Thousands protest at proposed CAP reforms
IRELAND is not alone in its opposition to a major redistribution of EU farm payments, Agriculture Minister Simon Coveney has insisted.
Thousands of farmers protested outside Dublin Castle while EU farm ministers discussed major reforms of the Common Agricultural Policy (CAP) yesterday.
The Irish Farmers' Association (IFA) said Ireland must face down the EU Commissioner Dacian Ciolos, who wants to secure a mandatory minimum payment to farmers and a more wholescale redistribution of available funds.
But despite claims that Ireland is becoming increasingly isolated in its opposition to these changes, Mr Coveney said Spain, Italy, Portugal and Denmark were also strongly opposed to too much redistribution of funds. However, he warned that no country would get everything it wanted.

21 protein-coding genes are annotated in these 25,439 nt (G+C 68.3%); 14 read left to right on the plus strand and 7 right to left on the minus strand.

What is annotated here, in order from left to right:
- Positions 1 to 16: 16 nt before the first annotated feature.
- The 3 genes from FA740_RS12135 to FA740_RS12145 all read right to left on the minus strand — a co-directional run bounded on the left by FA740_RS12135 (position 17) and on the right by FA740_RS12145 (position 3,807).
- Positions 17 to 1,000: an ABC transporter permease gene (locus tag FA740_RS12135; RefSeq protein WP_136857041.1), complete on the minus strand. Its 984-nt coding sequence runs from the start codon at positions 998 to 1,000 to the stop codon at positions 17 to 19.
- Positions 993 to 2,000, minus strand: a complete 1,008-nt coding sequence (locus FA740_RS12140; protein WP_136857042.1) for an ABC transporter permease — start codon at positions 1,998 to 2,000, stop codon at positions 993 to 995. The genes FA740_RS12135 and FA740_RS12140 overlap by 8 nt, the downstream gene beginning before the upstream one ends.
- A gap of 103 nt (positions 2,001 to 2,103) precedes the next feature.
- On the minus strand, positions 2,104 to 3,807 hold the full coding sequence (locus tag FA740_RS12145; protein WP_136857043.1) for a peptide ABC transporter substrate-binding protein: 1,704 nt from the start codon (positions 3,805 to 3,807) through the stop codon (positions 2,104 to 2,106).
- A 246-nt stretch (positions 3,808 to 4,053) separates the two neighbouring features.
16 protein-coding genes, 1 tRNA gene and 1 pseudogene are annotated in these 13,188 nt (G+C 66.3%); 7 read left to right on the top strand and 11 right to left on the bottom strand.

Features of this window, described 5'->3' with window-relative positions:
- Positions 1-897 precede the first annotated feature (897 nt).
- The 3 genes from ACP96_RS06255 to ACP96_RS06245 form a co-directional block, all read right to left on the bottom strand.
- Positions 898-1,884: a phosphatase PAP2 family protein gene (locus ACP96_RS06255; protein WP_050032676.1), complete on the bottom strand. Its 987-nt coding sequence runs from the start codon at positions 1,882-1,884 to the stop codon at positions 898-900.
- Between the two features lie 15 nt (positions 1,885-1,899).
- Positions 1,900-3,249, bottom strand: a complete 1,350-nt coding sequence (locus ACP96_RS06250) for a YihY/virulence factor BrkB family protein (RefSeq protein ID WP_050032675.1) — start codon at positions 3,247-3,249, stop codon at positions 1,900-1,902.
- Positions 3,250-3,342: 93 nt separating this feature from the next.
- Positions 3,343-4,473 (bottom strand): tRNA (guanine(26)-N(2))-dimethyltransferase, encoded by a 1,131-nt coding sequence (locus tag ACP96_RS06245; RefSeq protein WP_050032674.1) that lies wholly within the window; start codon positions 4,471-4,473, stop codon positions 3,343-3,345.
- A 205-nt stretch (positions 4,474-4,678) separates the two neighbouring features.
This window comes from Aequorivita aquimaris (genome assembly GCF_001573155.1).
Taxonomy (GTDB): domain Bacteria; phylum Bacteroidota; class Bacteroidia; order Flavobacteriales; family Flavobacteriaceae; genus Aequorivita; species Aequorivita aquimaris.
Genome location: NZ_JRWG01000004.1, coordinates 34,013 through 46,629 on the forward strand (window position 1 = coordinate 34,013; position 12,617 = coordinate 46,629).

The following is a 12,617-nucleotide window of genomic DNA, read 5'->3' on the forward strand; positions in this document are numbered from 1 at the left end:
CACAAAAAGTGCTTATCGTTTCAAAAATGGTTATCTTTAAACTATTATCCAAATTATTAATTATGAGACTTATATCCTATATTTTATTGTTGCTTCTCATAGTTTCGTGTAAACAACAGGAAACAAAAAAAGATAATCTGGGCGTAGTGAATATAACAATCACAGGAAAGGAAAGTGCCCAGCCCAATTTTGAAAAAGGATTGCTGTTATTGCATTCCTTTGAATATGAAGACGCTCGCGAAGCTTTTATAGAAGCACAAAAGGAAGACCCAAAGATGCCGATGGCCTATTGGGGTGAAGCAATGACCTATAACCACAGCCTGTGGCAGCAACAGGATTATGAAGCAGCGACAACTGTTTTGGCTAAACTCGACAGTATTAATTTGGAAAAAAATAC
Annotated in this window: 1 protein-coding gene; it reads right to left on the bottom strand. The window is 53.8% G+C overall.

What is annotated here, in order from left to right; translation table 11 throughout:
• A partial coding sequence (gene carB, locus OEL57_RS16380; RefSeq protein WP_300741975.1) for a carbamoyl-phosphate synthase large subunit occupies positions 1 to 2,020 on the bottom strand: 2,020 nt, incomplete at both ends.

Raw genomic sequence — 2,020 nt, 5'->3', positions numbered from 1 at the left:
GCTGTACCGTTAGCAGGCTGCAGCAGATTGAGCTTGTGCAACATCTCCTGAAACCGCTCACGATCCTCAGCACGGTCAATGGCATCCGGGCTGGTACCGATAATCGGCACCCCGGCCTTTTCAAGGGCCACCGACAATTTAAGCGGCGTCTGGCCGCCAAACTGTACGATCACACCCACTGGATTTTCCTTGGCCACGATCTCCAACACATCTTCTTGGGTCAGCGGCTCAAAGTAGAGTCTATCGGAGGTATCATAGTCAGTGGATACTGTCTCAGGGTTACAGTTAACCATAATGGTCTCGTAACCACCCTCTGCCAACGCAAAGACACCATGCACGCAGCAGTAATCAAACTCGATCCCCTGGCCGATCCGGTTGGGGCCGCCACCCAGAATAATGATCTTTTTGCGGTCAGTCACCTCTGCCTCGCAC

He and Mr Ciolos said the talks would go right to the wire but they were still hopeful of getting a deal at a council meeting in Luxembourg next month.
Mary Bugler from Innishannon, Co Cork, who was among the farmers protesting outside Dublin Castle, said that her family would see a 50pc cut in their CAP single-farm payments if the wholescale redistribution of funds went ahead.
Michael Biggins from Glencorrib in Co Mayo said he would lose around €6,000 to €7,000 a year in direct payments.
IFA president John Bryan said that Simon Coveney would be judged on the deal he got for Irish farmers.